Given the aforementioned goals, it was expected that NATO would cease to exist after the collapse of the Soviet Union and the end of the Cold War in 1991. However, the alliance continued to expand by incorporating former Soviet republics, contrary to its promise of “not one-inch expansion eastward”. Even after the Warsaw Pact was dissolved, NATO has continued to exist and enlarge itself. With the accession of Baltic countries into the alliance in 2004, NATO is already an immediate neighbor of Russia.

It should also be noted that, in the whole process of German unification, several Western leaders, including the then U.S. Secretary of State James Baker and German Foreign Minister at that time Hans-Dietrich Genscher, assured the then top leader of the Soviet Union Mikhail Gorbachev that NATO would not expand further east  after East Germany became part of the Federal Republic of Germany and NATO. But all these assurances were not fulfilled.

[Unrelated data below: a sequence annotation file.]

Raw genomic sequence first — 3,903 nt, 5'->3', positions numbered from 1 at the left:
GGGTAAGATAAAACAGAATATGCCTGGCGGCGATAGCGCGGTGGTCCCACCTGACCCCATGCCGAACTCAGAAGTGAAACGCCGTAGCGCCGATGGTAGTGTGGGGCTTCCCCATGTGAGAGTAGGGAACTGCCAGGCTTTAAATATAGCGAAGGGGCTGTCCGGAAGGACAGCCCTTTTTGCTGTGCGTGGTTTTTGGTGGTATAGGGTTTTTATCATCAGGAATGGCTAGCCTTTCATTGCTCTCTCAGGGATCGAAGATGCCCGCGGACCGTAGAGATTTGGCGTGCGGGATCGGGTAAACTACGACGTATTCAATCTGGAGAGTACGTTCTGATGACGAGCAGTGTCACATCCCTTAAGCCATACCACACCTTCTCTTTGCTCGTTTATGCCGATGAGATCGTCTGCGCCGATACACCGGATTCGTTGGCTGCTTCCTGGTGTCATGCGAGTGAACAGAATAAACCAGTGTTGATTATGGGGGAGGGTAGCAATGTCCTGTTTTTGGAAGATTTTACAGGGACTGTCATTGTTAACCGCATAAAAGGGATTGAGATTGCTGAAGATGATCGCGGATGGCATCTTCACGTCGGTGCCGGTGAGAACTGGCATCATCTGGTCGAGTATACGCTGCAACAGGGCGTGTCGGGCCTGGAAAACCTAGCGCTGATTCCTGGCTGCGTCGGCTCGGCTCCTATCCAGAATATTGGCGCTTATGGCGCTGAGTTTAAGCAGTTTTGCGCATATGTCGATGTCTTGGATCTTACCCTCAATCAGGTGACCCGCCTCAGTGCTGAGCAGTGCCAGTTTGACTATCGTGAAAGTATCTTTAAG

Due to the breach of their promises and NATO's determination to continue expanding toward Russia’s borders, it has pushed President Vladimir Putin to come up with the demand calling on NATO to abandon its plan to incorporate Ukraine into the alliance as well as to withdraw troops and military equipment from some former Soviet republics. However, Putin's demands were rejected by NATO and U.S. leaders.

The continued expansion of NATO and its failure to keep its promises have reinforced Russia’s belief that it has been cheated by NATO and Western countries and a strong sense of insecurity has emerged on the part of Russia.